Why Hurricane Issac 2012 is a Gift to the GOP From the Political Gods


Just as social media has flattened the world and interconnected society causing companies to rebuild their infrastructures and reevaluate their missions, American political parties are on the verge of doing the same.

The question is, of course: Which party will do it first?

If social media has taught business anything, it’s that it should expect the unexpected, be authentic, and be unafraid of delivering what its audience wants. Social media’s democratizing blitz is now swooping in on political parties. 

This week the Republican Party may have faced its flattening moment. Scrap the Lynyrd Skynyrd concert! Cancel the Michele Bachmann movie screening! Forget the events costing millions of dollars and years of planning! Hurricane Isaac is billowing in, forcing the RNC to deconstruct, reevaluate and hone in on its core message: The Future. 

While there seems to be a resurgence of cultural conservatives in the GOP, the reality is, the country is becoming more liberal on social issues and younger Republicans are following this national trend. You’ll notice that the RNC highlights the future of the party: young Paul Ryan; Latino Marco Rubio; gay Richard Tisei; female Kelly Ayotte, and the authentic Chris Christie. 

Wait, is this really the Grand Ole Party

It sure is. Republican leadership realizes they must appeal to younger voters or else the party will collapse. (And so will the bank accounts of their wealthy backers.)

There’s nothing new here. The modern day GOP has always campaigned to its base membership off of social trends, but governed on its internal fiscal ideologies. Which is why this is the perfect moment for the GOP to tap millennials.

Millennials, the newly minted "cheaper generation" are trending fiscally conservative, skeptical of bureaucratic and industrial models, all while remaining socially liberal. Vocal leaders of the GOP – like Jeb Bush and Chris Christie – see that this shift occurring. But the party isn’t quite there.  Understanding that millennials aren’t the major voting block yet, they’ve run socially conservative Tea Party-style primaries targeting older demographics who are consistent voters, while slowly elevating the next generation of socially liberal yet fiscally conservative Republicans.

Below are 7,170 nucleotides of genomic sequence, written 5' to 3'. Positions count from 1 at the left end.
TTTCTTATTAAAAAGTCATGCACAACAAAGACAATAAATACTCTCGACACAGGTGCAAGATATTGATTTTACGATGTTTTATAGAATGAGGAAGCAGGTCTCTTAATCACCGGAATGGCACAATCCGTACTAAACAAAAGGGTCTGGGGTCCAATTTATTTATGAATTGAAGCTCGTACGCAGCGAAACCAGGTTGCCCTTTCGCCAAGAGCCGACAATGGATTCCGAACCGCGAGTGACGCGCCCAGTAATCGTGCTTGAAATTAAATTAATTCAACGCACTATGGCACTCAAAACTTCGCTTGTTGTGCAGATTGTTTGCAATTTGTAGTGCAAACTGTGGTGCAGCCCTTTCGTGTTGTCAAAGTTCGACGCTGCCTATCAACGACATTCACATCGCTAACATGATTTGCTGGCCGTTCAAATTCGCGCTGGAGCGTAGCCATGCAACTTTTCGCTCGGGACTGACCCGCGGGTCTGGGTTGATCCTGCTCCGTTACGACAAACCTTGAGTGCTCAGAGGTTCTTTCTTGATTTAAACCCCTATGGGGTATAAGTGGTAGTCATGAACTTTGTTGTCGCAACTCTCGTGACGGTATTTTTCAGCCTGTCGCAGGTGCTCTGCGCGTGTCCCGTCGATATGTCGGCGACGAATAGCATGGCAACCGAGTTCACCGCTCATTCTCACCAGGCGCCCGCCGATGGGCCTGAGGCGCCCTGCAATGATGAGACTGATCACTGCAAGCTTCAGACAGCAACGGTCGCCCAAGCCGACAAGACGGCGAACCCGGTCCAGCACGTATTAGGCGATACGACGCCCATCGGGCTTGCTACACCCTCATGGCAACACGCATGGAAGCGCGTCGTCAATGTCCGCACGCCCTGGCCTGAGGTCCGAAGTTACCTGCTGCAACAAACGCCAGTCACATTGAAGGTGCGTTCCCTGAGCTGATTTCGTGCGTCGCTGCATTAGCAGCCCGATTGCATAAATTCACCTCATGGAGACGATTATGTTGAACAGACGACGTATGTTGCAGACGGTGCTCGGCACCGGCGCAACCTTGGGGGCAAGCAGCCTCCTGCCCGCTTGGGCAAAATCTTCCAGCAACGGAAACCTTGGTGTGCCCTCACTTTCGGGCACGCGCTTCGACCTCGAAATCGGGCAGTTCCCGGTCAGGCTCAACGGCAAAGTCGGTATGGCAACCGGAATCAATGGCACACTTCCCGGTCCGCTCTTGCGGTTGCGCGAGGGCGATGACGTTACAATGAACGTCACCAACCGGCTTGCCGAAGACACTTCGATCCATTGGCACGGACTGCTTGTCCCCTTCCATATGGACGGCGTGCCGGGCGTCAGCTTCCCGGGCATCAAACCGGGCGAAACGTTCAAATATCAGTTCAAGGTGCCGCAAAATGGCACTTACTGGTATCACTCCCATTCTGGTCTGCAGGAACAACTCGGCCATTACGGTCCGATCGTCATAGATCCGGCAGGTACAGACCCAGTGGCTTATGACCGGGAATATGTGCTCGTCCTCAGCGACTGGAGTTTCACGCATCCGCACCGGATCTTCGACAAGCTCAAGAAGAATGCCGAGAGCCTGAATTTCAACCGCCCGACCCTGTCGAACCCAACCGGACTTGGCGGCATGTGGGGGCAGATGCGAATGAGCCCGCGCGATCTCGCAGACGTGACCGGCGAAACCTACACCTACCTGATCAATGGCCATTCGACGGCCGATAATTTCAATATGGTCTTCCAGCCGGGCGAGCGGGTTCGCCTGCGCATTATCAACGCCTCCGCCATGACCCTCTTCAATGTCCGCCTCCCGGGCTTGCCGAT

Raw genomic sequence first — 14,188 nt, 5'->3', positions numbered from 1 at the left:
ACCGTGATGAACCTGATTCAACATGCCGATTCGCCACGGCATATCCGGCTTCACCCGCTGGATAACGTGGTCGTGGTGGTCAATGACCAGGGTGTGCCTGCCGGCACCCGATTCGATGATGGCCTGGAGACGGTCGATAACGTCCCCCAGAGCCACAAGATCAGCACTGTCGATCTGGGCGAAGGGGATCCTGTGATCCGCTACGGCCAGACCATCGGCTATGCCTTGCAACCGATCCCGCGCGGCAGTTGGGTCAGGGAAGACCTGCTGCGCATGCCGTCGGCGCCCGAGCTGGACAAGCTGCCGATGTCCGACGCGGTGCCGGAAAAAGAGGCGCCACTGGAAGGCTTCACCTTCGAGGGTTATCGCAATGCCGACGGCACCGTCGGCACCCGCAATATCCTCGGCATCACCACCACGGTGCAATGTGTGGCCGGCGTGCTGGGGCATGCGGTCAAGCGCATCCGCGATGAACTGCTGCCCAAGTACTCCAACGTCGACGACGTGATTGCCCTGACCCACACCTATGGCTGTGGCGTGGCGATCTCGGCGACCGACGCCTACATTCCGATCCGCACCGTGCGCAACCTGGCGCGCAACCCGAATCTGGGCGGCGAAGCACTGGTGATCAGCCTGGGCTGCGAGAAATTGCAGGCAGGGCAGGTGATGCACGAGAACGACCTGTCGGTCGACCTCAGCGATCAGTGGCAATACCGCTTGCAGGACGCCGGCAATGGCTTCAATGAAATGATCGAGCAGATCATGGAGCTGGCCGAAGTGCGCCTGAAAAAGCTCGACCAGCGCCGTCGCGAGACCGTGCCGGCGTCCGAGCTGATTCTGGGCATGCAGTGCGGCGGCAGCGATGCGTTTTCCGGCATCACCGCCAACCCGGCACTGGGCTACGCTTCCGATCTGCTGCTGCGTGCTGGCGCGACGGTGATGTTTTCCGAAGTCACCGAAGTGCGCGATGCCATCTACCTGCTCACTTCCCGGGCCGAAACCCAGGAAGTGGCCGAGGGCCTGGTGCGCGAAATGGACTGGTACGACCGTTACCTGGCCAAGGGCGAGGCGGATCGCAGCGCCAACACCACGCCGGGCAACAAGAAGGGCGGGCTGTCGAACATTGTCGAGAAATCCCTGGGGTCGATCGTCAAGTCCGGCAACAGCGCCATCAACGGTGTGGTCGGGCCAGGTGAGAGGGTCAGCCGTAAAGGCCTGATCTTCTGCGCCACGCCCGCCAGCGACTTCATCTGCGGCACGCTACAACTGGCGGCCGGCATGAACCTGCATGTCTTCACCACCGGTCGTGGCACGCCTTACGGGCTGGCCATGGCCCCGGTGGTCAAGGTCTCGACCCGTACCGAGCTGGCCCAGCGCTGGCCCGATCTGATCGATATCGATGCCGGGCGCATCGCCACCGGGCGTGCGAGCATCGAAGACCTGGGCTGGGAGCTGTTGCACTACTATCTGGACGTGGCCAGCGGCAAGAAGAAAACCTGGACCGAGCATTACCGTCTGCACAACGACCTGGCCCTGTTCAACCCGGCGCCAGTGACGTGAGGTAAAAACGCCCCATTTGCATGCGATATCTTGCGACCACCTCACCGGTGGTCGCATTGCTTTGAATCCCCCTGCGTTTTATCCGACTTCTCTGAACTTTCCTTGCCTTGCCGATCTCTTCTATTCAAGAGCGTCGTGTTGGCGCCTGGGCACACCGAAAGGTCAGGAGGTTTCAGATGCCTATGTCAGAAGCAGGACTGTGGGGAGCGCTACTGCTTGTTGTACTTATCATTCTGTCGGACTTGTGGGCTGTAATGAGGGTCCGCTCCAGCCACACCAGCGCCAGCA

Despite what pundits may think, the GOP is not dying; it’s undergoing a makeover. And, if designed right, they could be the party that actually capitalizes off of the millennial spirit.

What does this mean for Democrats? It’s time to run a message that actively and actually speaks to the next voting block generation. Democrats need to stop fighting the Republican rhetoric of the past (i.e. abortion and gay marriage) and create their own narrative for the future (i.e. embracing education reform and modernizing unions) before the GOP steals that narrative from them. Instead, Democrats are clinging to outdated models of what Democrats represent to older generations, and trusting that they will continue to retain enough younger voters to get them through the election. 

But uber-connected millennials want to feel relevant all the time, not just when the party needs to get out the last-minute youth vote. They want to feel regularly included in the party’s conversation. They want leaders that are authentic and not afraid to challenge liberal ideologies that need to be modernized — even if they're not popular (i.e. Cory Booker on education reform).

Now is Mitt Romney that leader? Uh, no. If you tear off the outside layer of the façade at the RNC,  however, you will see two parties.

There's the vocal GOP: the socially and fiscally conservative elder, male-led party that is slowly losing steam.  And there's the dormant GOP: the socially liberal and fiscally conservative, diverse party being nurtured by GOP masterminds.

The Republican Convention’s hurricane hit may be a timely gift from the political gods. There’s an opportunity for the GOP to say to millennials,

“We get it. You’re sick of the grand standing; the catch phrases and empty rhetoric; the mass marketing and the showmanship. We understand that you want to feel connected to an authentic leader who speaks directly to you. We’ll be that party … soon.” 

Then the leaders whisper under their breath, “But hang in there, you have to wait until the old racist guys die out."

Until then ... the show must go on.